CA Supreme Court Weighs in on Whistleblower Protection for Doctors

Hardin Law Group

In a recent decision involving a Northern California hospital (Fahlen v. Sutter Central Valley Hospitals), the California Supreme Court unanimously ruled that a physician has the right to bring whistleblower lawsuits to challenge adverse peer reviews. In a world of online review sites and offline peer review team building exercises, the decision is likely to bring about a significant shift in the way that peer review of physicians plays out in the legal realm, and highlights the prudence of hospitals’ engaging legal counsel when conducting peer review proceedings.

Dr. Fahlen was a doctor at Memorial Medical Center who reported to the hospital’s authorities that some nurses were endangering patients’ lives by failing to follow his instructions. This included a nurse who allegedly neglected to transfer a patient to intensive care, and another who defied an order to use defibrillator paddles on a patient. The hospital’s chief administrative officer allegedly retaliated against Fahlen’s quality of care complaints, and as a result Fahlen lost staff privileges and was and denied reappointment by the hospital’s review board. Rather than filing a petition for a writ of mandate, the traditional form of challenging administrative decisions such as this one, Fahlen instead filed a lawsuit asserting several claims, including a whistleblower claim under Health & Safety Code Section 1278.5.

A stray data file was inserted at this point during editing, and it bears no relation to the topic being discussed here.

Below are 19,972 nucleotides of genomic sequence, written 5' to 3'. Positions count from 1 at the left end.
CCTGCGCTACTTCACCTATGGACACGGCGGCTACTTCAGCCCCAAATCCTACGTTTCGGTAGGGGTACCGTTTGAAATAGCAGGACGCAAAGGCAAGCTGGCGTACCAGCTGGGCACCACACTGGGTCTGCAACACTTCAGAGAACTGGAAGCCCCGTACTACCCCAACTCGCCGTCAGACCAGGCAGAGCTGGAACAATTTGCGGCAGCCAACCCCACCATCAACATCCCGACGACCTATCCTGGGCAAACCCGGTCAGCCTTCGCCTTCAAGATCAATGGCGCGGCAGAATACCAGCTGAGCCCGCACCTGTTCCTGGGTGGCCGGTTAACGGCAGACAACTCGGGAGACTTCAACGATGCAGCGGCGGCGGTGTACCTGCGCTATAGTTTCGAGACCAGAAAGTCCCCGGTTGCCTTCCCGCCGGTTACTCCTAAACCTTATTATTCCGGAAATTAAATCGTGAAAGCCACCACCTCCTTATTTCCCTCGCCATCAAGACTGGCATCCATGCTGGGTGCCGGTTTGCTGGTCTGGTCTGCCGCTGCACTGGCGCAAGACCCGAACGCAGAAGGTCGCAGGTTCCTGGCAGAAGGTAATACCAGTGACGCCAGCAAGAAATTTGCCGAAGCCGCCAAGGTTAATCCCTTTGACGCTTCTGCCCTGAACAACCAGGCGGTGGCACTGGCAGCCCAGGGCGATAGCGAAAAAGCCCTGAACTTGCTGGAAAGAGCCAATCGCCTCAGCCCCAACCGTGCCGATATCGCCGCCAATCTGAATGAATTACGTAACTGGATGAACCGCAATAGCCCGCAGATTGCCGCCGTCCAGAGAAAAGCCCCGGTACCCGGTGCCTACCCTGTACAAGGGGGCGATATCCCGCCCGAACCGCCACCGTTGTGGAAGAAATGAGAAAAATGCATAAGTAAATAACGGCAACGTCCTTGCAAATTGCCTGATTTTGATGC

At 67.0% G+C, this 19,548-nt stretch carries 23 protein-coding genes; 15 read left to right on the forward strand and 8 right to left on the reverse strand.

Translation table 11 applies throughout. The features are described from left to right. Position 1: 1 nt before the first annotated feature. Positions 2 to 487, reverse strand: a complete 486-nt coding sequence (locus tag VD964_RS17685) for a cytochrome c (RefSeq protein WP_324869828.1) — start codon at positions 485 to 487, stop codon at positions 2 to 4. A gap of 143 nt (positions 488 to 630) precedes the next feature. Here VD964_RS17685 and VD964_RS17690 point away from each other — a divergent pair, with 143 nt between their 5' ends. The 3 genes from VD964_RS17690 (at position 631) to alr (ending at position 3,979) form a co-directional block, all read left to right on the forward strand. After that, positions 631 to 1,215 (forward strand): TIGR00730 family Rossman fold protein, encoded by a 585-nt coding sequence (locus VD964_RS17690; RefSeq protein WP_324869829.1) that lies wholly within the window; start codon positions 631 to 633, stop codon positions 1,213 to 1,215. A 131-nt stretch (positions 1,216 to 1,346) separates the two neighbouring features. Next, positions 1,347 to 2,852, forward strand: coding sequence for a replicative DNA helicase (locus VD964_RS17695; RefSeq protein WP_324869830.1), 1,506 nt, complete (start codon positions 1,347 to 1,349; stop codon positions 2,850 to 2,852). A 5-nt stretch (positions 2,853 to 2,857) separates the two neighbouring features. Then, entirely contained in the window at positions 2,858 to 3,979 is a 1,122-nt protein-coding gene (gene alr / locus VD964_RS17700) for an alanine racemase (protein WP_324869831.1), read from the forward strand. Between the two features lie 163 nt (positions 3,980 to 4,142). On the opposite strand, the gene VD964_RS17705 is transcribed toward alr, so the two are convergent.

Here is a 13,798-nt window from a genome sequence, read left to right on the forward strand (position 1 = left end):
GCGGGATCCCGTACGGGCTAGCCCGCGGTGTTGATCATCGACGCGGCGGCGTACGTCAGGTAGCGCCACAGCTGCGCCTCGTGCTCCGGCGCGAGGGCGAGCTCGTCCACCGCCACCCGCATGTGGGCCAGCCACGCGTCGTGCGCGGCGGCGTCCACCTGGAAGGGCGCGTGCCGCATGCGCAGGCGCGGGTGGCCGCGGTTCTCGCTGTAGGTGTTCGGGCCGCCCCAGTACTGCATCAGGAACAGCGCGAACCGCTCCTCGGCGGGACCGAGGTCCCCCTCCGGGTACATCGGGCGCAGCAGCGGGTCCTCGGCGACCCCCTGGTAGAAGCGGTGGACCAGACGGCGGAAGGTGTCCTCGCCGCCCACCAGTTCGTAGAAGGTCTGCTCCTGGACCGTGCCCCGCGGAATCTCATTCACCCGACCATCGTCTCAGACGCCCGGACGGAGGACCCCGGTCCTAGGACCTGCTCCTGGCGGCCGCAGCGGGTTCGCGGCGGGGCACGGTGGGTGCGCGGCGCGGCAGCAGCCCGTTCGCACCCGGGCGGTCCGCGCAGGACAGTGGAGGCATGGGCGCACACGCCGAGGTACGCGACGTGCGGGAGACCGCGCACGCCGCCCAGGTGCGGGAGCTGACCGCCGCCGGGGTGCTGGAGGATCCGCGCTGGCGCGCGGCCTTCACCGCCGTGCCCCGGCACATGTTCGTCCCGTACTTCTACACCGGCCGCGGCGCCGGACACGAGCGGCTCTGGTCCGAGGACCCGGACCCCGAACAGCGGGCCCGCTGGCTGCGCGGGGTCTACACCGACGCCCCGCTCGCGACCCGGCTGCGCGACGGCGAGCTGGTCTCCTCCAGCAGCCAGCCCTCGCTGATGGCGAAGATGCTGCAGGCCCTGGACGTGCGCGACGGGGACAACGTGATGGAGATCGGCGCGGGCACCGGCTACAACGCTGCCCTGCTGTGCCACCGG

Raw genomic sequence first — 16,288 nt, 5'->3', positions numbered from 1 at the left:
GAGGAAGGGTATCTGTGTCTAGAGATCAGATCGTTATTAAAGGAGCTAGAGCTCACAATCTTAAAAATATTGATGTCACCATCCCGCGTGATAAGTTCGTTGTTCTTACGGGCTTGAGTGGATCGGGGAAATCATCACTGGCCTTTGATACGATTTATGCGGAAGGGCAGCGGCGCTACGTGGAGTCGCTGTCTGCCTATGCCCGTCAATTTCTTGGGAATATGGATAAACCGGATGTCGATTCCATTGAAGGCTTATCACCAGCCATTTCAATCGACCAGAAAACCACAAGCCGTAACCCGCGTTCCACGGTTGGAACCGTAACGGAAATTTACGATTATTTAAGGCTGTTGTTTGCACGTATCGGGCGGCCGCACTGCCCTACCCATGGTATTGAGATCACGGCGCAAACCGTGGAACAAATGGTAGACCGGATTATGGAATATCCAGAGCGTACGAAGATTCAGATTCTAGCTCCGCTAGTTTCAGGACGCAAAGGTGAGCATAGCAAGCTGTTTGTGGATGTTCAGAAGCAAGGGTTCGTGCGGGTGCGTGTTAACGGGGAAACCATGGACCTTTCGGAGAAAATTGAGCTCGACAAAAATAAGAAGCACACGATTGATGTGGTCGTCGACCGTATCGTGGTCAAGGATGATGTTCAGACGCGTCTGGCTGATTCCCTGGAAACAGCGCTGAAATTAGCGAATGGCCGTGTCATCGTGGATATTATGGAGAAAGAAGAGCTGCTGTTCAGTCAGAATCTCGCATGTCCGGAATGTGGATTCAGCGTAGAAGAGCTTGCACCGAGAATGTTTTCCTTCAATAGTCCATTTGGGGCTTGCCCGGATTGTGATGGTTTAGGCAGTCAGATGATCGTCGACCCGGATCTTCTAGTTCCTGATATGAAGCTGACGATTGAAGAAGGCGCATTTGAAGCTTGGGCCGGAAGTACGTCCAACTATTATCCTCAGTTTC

Whistleblower protection is taking very seriously at the state and federal levels. California’s Health & Safety Code Section 1278.5 is a whistleblower protection law that is designed to encourage healthcare workers to notify authorities of “suspected unsafe patient care and conditions.” In 2007, this statute was amended to include physicians that report quality of care concerns in the list of individuals who are authorized to bring a legal retaliation claim. The California Supreme Court unanimously found that the law allows a physician to bring a retaliation claim without having exhausted internal, administrative remedies. In short, Fahlen did not need to exhaust his administrative remedies within the hospital before seeking judicial review of this issue. Indeed, the Court noted that a physician may initiate a challenge under Health & Safety Code Section 1278.5 before a peer review proceeding has even been completed.

How does this affect both hospital administrators and the medical professionals who work in hospitals? This decision underscores the significance of hospitals’ examining possible legal repercussions before initiating peer review actions against physicians who have complained about quality of care issues. Since physicians may bring lawsuits without first exhausting a hospital’s internal administrative remedies, this decision may assist medical professionals who are have been retaliated against for raising concerns regarding suspected unsafe patient care and conditions.

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